Tips for treating hypertrophic scars

A scar can form as the wound heals when body tissue is damaged by a physical injury.

Scars may be red and raised at the beginning. The scar will become flatter and more pale as the injury heals over time.

A hypertrophic scar may result from tension around the wound. These are red and thick and last for a couple of years. We look at ways in which these scars can be treated, avoided, and minimized in this article.

Definition

hypertrophic scars

If there is a lot of tension around a healing wound, hypertrophic scars happen. These scars are deep and raised, and the color is mostly red. They may remain like this for several years.

The result of an imbalance of collagen at the site of the wound is hypertrophic scars.

A hypertrophic scar’s characteristics include:

  • Restricting movement, because the skin is not as flexible anymore
  • Forming within the limits of the initial wound
  • creating healing tissue that is thicker than usual
  • being red and raised to start with but becoming flatter and paler over time

Hypertrophic scars are not to be confused with keloids, although they do have some similar features.

Keloids are reddish nodules which develop in order to heal a wound, as gristle-like connective tissue forms. Even after the wound has healed, a keloid continues to form, which results in a large mound of scar tissue.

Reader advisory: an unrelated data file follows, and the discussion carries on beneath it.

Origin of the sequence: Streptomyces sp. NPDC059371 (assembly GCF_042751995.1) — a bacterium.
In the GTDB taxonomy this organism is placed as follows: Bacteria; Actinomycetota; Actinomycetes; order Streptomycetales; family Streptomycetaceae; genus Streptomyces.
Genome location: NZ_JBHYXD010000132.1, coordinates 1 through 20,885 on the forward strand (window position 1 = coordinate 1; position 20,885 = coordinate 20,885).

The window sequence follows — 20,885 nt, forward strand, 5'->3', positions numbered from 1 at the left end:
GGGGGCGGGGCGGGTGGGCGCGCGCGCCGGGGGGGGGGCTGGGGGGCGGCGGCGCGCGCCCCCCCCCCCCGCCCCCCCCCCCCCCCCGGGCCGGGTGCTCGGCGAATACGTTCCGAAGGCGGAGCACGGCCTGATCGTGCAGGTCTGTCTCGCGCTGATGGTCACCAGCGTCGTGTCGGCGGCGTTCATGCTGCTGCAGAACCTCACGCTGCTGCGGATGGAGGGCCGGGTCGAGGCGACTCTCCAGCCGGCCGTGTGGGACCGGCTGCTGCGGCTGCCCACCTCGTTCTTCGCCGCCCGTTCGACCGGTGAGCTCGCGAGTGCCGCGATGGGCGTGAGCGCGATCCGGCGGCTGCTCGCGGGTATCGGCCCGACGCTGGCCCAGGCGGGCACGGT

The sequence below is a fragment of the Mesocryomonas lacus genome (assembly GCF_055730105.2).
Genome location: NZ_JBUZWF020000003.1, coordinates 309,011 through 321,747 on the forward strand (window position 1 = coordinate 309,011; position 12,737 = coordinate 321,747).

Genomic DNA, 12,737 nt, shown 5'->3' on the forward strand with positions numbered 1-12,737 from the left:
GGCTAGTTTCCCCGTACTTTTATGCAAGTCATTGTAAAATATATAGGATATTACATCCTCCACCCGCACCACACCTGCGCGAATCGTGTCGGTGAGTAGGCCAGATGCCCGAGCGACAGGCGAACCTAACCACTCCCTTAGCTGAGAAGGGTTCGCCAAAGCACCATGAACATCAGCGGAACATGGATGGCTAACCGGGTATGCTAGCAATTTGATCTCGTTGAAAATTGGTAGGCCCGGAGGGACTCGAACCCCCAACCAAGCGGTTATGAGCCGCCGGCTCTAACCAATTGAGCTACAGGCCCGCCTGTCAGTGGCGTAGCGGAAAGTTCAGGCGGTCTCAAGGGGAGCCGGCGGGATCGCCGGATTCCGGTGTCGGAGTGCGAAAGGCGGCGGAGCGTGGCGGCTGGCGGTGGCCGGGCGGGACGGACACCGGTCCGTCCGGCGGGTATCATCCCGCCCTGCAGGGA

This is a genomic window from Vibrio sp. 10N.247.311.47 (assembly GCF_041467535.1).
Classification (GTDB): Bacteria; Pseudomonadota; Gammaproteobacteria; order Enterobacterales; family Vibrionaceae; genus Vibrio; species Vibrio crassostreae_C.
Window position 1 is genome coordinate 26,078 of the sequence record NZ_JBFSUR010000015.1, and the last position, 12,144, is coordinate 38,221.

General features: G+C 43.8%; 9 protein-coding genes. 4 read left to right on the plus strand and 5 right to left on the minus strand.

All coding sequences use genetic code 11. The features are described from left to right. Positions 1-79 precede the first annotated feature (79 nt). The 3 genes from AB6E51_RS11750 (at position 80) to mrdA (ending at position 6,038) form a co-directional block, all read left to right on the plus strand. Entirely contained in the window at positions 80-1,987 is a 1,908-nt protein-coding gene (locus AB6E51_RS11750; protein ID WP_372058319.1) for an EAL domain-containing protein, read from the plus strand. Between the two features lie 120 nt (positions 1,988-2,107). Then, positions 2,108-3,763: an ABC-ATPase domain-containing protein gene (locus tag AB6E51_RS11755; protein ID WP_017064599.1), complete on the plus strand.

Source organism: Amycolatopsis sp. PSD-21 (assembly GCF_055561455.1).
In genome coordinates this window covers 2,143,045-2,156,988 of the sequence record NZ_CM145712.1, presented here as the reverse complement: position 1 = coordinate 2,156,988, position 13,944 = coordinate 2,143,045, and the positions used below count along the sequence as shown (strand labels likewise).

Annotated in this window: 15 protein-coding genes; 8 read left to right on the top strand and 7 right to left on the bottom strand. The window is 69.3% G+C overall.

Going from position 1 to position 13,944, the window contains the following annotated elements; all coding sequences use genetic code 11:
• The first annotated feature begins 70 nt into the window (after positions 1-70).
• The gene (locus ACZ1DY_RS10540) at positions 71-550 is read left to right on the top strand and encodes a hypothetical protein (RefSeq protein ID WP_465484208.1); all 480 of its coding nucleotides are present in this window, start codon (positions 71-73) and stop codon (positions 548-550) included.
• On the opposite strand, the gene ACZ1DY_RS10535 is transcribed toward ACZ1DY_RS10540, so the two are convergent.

Keloids affect only about 10 percent of people, estimated by the American Osteopathic College of Dermatology, while hypertrophic scars are more common.

Men and women from any racial group are affected equally by hypertrophic scars, although people aged between 10 and 30 years are more likely to be affected. It is believed that this is because young people have more elasticity in their skin and produce a higher rate of collagen.

Both hypertrophic and keloid scars can be painful and itchy. Usually they happen on the upper body, upper arms, shoulders, neck, or earlobes.

Tips

Hypertrophic scars usually settle on their own over time, although certain therapies may aid the process.

Silicone

Since the early 1980s, silicone gel sheeting has been used in the treatment of hypertrophic scars.

At the very early stage of scar formation, this treatment is best used. For 23 out of 24 hours a day for 6 to 12 months, pads are put directly on the scar.

It is assumed that under the pad, the silicone makes up a reservoir of water that helps keep the scar hydrated. This increased hydration will assist in preventing the development of a worse hypertrophic scar.

Pressure dressings

This therapy works by applying compression to the wound. It is often used for burn treatment. When wounds take longer than 10 to 14 days to heal or after skin grafting, pressure dressings are particularly useful.

The use of high pressure, elastic dressings has been claimed to minimize the formation of hypertrophic scars by between 60 and 85 percent.

Pressure dressings function by restricting the wound to blood, oxygen, and nutrients, which decreases the rate of production of collagen.

Cortisone injections

The first-line treatment for keloids is cortisone or steroid injections. They may be used for the treatment of hypertrophic scars as well. Every few weeks, the injections are repeated.